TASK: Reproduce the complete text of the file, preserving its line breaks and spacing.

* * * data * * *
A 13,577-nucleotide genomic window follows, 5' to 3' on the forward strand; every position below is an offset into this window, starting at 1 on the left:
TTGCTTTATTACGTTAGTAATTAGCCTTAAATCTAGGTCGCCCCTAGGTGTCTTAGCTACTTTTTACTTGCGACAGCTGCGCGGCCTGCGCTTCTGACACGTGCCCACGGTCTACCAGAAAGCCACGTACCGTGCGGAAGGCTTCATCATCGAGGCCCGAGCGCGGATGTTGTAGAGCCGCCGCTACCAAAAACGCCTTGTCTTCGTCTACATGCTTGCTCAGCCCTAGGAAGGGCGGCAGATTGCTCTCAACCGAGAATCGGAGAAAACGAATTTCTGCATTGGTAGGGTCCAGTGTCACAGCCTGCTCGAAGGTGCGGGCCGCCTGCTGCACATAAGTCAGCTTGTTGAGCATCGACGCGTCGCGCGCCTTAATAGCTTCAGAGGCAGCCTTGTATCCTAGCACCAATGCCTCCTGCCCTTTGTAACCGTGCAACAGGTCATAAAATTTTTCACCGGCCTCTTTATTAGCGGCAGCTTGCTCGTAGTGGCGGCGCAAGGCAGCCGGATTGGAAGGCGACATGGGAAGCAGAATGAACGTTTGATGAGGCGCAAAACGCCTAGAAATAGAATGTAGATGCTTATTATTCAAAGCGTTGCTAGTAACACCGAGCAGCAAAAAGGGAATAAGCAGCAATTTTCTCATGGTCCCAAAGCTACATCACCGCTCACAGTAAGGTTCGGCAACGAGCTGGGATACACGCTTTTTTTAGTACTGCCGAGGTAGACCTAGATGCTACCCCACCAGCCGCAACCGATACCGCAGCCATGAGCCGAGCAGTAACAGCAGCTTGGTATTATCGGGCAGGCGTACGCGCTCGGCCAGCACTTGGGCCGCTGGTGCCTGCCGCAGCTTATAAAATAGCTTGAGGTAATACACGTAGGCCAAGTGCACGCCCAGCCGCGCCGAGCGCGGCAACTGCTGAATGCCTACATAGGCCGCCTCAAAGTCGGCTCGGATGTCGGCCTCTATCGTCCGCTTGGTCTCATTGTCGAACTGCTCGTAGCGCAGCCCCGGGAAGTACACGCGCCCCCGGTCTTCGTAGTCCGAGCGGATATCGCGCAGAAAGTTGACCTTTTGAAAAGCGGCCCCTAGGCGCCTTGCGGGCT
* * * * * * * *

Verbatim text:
A 13,577-nucleotide genomic window follows, 5' to 3' on the forward strand; every position below is an offset into this window, starting at 1 on the left:
TTGCTTTATTACGTTAGTAATTAGCCTTAAATCTAGGTCGCCCCTAGGTGTCTTAGCTACTTTTTACTTGCGACAGCTGCGCGGCCTGCGCTTCTGACACGTGCCCACGGTCTACCAGAAAGCCACGTACCGTGCGGAAGGCTTCATCATCGAGGCCCGAGCGCGGATGTTGTAGAGCCGCCGCTACCAAAAACGCCTTGTCTTCGTCTACATGCTTGCTCAGCCCTAGGAAGGGCGGCAGATTGCTCTCAACCGAGAATCGGAGAAAACGAATTTCTGCATTGGTAGGGTCCAGTGTCACAGCCTGCTCGAAGGTGCGGGCCGCCTGCTGCACATAAGTCAGCTTGTTGAGCATCGACGCGTCGCGCGCCTTAATAGCTTCAGAGGCAGCCTTGTATCCTAGCACCAATGCCTCCTGCCCTTTGTAACCGTGCAACAGGTCATAAAATTTTTCACCGGCCTCTTTATTAGCGGCAGCTTGCTCGTAGTGGCGGCGCAAGGCAGCCGGATTGGAAGGCGACATGGGAAGCAGAATGAACGTTTGATGAGGCGCAAAACGCCTAGAAATAGAATGTAGATGCTTATTATTCAAAGCGTTGCTAGTAACACCGAGCAGCAAAAAGGGAATAAGCAGCAATTTTCTCATGGTCCCAAAGCTACATCACCGCTCACAGTAAGGTTCGGCAACGAGCTGGGATACACGCTTTTTTTAGTACTGCCGAGGTAGACCTAGATGCTACCCCACCAGCCGCAACCGATACCGCAGCCATGAGCCGAGCAGTAACAGCAGCTTGGTATTATCGGGCAGGCGTACGCGCTCGGCCAGCACTTGGGCCGCTGGTGCCTGCCGCAGCTTATAAAATAGCTTGAGGTAATACACGTAGGCCAAGTGCACGCCCAGCCGCGCCGAGCGCGGCAACTGCTGAATGCCTACATAGGCCGCCTCAAAGTCGGCTCGGATGTCGGCCTCTATCGTCCGCTTGGTCTCATTGTCGAACTGCTCGTAGCGCAGCCCCGGGAAGTACACGCGCCCCCGGTCTTCGTAGTCCGAGCGGATATCGCGCAGAAAGTTGACCTTTTGAAAAGCGGCCCCTAGGCGCCTTGCGGGCT